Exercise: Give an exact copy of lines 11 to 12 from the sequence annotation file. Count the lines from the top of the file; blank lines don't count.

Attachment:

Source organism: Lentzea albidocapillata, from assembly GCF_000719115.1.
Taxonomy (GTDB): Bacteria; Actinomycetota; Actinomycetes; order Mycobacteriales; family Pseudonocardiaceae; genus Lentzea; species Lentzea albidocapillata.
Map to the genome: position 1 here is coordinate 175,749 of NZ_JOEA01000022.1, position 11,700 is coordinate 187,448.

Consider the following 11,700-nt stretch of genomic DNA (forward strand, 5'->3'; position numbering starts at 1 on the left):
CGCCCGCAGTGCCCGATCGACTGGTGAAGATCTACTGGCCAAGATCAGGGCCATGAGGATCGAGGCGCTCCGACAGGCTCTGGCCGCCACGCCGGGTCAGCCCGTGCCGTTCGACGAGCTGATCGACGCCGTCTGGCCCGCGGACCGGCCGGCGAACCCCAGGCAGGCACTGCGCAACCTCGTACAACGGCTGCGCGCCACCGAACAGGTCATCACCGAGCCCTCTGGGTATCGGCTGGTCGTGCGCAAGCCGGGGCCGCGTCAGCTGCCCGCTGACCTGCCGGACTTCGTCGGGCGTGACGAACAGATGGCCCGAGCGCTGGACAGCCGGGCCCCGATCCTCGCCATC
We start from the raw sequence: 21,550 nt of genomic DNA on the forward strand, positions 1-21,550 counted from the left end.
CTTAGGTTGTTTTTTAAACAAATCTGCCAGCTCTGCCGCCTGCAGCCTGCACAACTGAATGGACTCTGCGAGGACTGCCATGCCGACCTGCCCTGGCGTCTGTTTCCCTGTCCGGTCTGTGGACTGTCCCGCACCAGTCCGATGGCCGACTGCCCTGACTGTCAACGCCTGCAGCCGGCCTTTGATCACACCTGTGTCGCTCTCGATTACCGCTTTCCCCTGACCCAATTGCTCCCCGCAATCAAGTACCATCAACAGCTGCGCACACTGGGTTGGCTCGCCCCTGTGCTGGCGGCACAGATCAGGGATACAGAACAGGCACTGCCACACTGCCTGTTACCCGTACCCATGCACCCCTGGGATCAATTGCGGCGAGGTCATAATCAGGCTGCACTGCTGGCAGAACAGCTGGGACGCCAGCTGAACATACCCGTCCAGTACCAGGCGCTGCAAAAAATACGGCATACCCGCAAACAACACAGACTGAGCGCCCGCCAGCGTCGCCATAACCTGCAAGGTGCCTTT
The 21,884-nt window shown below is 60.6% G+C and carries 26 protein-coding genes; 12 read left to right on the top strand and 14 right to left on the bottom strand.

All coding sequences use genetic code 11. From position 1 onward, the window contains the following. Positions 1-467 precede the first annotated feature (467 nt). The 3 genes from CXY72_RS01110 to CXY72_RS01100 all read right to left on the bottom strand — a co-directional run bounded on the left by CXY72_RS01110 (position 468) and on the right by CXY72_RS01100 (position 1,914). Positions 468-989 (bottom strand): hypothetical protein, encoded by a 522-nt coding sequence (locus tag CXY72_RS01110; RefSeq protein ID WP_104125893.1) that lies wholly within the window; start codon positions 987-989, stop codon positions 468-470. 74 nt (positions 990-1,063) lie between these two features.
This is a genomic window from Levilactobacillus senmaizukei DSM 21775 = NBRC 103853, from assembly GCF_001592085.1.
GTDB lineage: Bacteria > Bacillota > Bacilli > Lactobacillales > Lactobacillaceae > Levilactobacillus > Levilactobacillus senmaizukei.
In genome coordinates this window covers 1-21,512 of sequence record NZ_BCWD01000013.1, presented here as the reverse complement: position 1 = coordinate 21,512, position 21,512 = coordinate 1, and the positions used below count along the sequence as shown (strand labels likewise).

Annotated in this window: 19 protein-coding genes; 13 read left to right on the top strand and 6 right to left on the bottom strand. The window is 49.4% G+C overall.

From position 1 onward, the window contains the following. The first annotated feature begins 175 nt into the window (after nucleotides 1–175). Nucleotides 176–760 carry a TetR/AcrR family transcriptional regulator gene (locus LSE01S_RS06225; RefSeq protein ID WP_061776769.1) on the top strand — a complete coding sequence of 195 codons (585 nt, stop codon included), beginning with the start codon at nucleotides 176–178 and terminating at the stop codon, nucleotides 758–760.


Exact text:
GTDB lineage: Bacteria > Bacillota > Bacilli > Lactobacillales > Lactobacillaceae > Levilactobacillus > Levilactobacillus senmaizukei.
In genome coordinates this window covers 1-21,512 of sequence record NZ_BCWD01000013.1, presented here as the reverse complement: position 1 = coordinate 21,512, position 21,512 = coordinate 1, and the positions used below count along the sequence as shown (strand labels likewise).